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Is this correct?

“I have been walking in the park for 4 hours and have just returned home.”

Or should there be used past perfect continuous/ past simple?

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  • [should there be used??]
    – Lambie
    Commented Jan 29 at 23:59

2 Answers 2

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Your sentence is perfectly natural, and implies that after walking in the park you came straight home - the use of the perfect (continuous) indicates that there is a present relevance, which is picked up by the perfect in have just come home.

The alternatives you suggest are unnatural to my ear, unless there is some context which justifies them. An example would be if you have done other things between walking in the park and coming home. Then the use of the simple past would underline that separation.

The past perfect would be odd unless you have already been talking about what you did after walking in the park: that would set the later temporal focus, relative to which the walking in the park was earlier.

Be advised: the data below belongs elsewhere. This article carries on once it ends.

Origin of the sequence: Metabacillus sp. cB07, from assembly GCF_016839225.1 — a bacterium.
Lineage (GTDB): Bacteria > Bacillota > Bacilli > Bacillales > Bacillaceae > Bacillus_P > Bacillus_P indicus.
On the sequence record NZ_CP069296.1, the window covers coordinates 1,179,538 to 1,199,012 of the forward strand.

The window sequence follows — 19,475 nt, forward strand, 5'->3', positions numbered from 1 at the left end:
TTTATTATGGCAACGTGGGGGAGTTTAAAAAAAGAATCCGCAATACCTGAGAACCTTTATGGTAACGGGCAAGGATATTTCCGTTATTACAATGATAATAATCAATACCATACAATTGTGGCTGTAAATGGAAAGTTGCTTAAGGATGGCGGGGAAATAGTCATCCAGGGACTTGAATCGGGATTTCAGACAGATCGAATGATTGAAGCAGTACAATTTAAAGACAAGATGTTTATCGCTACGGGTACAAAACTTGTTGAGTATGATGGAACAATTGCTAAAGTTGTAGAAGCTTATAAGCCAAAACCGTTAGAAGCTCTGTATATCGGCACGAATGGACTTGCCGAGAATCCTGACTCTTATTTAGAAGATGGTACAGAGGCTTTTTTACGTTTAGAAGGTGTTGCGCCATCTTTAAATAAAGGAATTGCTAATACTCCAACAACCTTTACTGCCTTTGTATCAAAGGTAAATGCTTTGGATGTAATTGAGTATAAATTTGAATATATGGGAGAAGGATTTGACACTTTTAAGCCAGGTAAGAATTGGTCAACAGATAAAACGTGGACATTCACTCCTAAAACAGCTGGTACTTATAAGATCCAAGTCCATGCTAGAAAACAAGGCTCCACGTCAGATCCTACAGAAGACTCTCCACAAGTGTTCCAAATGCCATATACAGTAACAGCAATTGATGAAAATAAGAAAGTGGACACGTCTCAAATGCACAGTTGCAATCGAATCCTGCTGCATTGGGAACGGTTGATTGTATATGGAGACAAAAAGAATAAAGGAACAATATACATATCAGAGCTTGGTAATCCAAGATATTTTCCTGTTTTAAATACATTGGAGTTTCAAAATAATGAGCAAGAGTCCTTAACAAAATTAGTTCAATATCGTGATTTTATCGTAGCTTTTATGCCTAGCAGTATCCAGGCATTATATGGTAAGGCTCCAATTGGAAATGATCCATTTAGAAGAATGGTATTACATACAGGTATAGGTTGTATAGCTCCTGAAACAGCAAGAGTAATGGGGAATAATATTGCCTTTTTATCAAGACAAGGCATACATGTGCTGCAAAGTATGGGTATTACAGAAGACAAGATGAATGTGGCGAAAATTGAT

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  • +1 for not getting into the BrE/AmE thing.
    – Lambie
    Commented Jan 29 at 23:59
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The present perfect continuous tense is used for

  1. partially completed events or
  2. interrupted events.

In this case, you have finished walking, so it should be referred to in the past tense or the past perfect tense.

I walked in the park for for hours and have just come home. Or I had been walking in the park for four hours and have just come home.

Or, you could use the present perfect tense and say: I have walked in the park for four hours and have just reached home. This adds a sense that the activity is just finished at the time of making the statement.

Usually, we use the present perfect continuous tense for events that are not yet completed, though colloquially we might say 'I have been waiting for you for three hours' to the person you are waiting when she/he arrives.

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  • This answer is wrong. See my answer.
    – Colin Fine
    Commented Jan 29 at 23:24

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